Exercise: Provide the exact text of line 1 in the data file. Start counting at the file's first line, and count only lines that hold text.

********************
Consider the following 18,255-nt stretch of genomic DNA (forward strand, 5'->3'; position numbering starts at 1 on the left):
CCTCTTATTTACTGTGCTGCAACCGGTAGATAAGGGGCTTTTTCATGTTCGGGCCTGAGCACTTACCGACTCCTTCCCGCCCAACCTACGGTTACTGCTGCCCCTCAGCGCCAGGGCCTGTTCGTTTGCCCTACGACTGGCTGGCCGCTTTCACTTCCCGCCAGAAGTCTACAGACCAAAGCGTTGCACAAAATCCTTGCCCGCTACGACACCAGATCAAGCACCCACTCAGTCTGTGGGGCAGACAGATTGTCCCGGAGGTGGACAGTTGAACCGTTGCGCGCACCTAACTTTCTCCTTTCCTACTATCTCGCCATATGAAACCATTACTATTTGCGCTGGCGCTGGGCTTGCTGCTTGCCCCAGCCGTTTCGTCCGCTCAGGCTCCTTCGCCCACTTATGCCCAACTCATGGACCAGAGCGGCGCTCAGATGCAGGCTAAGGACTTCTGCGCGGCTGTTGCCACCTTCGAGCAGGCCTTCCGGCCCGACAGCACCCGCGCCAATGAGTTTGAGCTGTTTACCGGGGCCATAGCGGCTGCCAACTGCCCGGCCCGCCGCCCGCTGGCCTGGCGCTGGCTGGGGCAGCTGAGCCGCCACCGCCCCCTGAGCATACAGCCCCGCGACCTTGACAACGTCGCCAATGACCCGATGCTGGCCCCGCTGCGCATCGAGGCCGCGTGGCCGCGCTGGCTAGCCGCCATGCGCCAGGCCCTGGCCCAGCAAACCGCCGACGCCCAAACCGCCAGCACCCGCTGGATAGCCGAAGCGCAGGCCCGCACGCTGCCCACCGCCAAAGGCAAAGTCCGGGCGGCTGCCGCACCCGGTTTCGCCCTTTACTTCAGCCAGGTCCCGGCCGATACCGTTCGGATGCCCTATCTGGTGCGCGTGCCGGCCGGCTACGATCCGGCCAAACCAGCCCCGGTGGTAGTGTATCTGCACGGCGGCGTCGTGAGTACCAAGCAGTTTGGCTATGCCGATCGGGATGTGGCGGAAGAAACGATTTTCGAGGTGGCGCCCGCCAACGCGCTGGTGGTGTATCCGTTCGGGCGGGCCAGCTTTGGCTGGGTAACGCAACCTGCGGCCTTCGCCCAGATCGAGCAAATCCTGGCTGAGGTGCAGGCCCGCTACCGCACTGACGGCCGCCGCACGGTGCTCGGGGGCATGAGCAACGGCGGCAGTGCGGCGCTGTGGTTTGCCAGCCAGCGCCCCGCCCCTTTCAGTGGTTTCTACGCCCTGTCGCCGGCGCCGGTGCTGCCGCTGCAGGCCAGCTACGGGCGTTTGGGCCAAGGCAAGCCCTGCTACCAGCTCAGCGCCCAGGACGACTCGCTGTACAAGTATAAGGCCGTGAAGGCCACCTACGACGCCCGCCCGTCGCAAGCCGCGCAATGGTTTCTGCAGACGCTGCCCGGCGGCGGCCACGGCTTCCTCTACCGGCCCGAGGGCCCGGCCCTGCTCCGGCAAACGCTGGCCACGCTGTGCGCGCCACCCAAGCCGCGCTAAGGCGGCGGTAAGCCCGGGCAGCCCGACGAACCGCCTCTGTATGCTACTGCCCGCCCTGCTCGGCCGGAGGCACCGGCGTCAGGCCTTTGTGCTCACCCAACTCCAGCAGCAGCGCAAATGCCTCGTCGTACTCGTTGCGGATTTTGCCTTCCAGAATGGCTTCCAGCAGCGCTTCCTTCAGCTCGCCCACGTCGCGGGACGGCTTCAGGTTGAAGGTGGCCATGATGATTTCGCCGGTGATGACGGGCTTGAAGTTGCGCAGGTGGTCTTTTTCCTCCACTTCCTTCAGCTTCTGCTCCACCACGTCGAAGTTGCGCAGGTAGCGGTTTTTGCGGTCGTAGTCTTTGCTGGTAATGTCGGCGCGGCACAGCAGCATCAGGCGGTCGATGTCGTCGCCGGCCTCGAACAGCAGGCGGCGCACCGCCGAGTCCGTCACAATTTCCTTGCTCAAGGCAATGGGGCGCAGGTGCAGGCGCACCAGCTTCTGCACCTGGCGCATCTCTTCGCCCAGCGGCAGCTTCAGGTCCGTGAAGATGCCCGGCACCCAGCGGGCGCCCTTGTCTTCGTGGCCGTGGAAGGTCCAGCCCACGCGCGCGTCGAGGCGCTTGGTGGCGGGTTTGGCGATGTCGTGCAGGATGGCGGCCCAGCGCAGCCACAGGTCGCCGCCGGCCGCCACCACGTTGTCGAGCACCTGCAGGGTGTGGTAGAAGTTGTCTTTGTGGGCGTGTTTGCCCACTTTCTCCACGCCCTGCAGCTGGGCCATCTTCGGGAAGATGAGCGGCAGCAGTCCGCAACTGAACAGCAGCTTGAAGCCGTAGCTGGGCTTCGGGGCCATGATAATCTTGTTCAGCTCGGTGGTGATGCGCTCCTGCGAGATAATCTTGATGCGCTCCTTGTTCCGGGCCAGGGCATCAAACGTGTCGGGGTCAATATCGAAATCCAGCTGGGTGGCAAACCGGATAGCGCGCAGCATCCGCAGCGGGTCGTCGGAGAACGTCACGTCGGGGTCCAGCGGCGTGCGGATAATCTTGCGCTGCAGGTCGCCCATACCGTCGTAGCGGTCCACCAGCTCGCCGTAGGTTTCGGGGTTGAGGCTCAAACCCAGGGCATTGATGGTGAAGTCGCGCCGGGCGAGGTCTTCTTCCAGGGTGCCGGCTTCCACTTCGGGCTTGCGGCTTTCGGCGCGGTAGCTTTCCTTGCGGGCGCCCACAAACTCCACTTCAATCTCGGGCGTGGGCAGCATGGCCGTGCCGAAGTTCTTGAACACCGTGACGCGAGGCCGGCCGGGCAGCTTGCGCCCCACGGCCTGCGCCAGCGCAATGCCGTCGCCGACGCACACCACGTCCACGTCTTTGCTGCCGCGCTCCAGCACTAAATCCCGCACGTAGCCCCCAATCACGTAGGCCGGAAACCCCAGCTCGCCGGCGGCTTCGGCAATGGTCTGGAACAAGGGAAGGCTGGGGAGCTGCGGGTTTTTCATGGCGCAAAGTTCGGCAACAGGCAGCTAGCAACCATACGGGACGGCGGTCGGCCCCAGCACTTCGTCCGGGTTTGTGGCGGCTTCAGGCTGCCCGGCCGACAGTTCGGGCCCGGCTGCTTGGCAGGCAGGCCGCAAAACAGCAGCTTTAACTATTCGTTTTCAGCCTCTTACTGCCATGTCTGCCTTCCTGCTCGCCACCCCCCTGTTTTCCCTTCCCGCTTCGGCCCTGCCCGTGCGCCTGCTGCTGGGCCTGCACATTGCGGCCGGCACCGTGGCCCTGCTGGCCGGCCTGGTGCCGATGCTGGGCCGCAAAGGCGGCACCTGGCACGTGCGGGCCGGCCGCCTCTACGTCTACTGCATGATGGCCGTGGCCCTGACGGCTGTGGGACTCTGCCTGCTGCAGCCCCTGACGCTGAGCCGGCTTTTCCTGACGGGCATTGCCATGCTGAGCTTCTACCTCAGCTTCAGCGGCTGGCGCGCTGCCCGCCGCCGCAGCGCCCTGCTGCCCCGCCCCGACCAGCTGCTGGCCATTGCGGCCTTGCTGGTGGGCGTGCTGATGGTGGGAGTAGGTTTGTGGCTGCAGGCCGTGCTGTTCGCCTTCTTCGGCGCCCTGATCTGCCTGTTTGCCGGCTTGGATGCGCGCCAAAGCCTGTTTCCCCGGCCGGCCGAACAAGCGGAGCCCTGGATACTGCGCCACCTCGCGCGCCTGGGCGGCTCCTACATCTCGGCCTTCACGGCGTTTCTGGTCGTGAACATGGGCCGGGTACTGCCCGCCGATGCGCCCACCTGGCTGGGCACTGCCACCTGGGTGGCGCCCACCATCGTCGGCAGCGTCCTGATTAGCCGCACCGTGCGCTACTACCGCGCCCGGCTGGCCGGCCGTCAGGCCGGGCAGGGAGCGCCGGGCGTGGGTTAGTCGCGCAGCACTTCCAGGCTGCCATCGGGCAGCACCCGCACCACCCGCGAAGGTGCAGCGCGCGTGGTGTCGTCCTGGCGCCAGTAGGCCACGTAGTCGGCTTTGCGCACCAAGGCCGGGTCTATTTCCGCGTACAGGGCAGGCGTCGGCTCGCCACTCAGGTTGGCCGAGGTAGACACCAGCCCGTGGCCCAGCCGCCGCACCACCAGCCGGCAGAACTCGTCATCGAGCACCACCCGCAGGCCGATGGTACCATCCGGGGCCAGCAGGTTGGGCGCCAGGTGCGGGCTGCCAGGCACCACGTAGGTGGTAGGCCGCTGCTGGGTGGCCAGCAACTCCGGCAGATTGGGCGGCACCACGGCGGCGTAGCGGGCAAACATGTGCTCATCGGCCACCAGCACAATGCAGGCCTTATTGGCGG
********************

Consider the following 18,255-nt stretch of genomic DNA (forward strand, 5'->3'; position numbering starts at 1 on the left):